ISARC protesters demand $100 food supplement for the poor

By 
  • March 10, 2011
Protesters are demanding a $100 food supplement in the upcoming provincial budget. (Photo by Michael Swan)TORONTO - Standing in the rain outside Ontario Finance Minister Dwight Duncan's office with about 100 church-based protesters demanding a $100 food supplement in the up-coming provincial budget, Redemptorist Father Paul Hansen said he was there for the sake of the Eucharist.

"The Eucharist is first a verb before it's a noun," he said.

Appealing to the most ancient Catholic belief in the corpus mysticum Christi, that the people of God are the body of Christ, Hansen said we can't ignore the hunger and poverty of parts of the body of Christ.

"This is a community gathered today concerned with the broken body of Christ," he said.

Most of the protesters at the March 10 event organized by the Interfaith Social Assistance Reform Coalition were church-based food bank volunteers.

"For Christians this is a core issue about sharing in the human family," said Bishop Linda Nicholls of the Anglican diocese of Toronto.

The protesters all know the budget is already written, she said.

"Anything can be changed. There has to be the potential it can be changed," she said.

Huddled under umbrellas, the protesters gathered around a table displaying fresh fruit and vegitables, food they claimed people on welfare can't afford.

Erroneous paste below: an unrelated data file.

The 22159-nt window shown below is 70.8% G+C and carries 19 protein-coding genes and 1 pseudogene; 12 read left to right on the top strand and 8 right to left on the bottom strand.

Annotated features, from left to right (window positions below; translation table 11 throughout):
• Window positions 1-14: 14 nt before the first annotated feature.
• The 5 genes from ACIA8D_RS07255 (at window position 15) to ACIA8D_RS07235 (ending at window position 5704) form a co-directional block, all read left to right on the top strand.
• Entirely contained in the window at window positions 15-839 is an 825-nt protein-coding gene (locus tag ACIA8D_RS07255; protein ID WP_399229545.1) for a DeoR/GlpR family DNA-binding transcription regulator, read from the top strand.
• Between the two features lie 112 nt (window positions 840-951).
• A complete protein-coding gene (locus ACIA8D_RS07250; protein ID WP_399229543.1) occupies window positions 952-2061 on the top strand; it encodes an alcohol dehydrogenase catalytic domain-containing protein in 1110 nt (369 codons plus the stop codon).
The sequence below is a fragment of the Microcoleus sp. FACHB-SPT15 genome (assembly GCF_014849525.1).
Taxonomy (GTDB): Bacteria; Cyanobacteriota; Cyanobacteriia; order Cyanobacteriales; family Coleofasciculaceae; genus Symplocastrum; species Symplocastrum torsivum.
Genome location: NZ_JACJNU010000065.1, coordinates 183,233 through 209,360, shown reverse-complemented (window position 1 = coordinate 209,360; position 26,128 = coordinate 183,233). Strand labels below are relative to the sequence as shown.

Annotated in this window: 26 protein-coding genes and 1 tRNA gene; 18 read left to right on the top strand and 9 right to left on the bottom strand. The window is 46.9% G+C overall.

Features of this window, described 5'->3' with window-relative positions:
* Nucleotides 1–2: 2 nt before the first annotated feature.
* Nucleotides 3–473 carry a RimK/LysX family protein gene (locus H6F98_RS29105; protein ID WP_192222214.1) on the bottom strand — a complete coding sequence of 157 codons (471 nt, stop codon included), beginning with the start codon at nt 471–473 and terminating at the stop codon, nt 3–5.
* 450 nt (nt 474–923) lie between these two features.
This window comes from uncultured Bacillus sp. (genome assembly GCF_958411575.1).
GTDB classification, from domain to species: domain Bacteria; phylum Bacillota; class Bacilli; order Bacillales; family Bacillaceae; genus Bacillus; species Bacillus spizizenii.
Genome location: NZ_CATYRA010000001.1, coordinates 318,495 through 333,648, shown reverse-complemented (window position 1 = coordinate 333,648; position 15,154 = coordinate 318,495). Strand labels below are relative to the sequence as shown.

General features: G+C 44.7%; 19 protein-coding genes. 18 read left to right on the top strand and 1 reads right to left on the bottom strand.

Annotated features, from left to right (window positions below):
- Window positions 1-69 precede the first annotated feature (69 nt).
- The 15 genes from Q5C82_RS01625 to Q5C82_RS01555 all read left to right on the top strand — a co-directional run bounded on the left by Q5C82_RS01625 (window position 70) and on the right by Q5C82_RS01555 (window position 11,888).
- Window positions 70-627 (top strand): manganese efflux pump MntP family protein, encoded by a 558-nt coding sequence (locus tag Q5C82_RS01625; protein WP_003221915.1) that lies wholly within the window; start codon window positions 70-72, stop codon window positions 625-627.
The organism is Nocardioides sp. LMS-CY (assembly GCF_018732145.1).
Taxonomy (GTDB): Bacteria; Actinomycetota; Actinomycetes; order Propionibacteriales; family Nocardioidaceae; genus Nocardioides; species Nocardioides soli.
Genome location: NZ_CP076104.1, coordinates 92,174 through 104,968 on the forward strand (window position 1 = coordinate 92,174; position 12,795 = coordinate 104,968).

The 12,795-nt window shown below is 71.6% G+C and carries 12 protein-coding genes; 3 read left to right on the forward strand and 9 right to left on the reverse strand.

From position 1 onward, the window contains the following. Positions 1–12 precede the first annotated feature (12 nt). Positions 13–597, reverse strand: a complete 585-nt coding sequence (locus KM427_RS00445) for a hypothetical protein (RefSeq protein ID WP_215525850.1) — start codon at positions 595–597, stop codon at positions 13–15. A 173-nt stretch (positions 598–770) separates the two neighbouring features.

"I want to thank the Church leaders who have made this an issue," said NDP poverty critic Michael Prue.

"Real welfare rates have gone down since the Harris years," declared NDP MPP Cheri DiNovo, a United Church minister.

"Where's the compassion? Where's the ethicality?"

Welfare nets a single person $592 per month, up 12.2 per cent since 1995 before accounting for inflation.

More than 400,000 people per month use food banks in Ontario, according to the Ontario Food Bank Association.

The "Put food in the Budget" campaign got a big push from 80 Anglican parishes in the Greater Toronto Area, representing about 30,000 Anglicans. The parishes all passed resolutions in support of the $100 food supplement for people on welfare.

Duncan has promised no taxes increases in the upcoming budget. The province has a deficit just under $19 billion.

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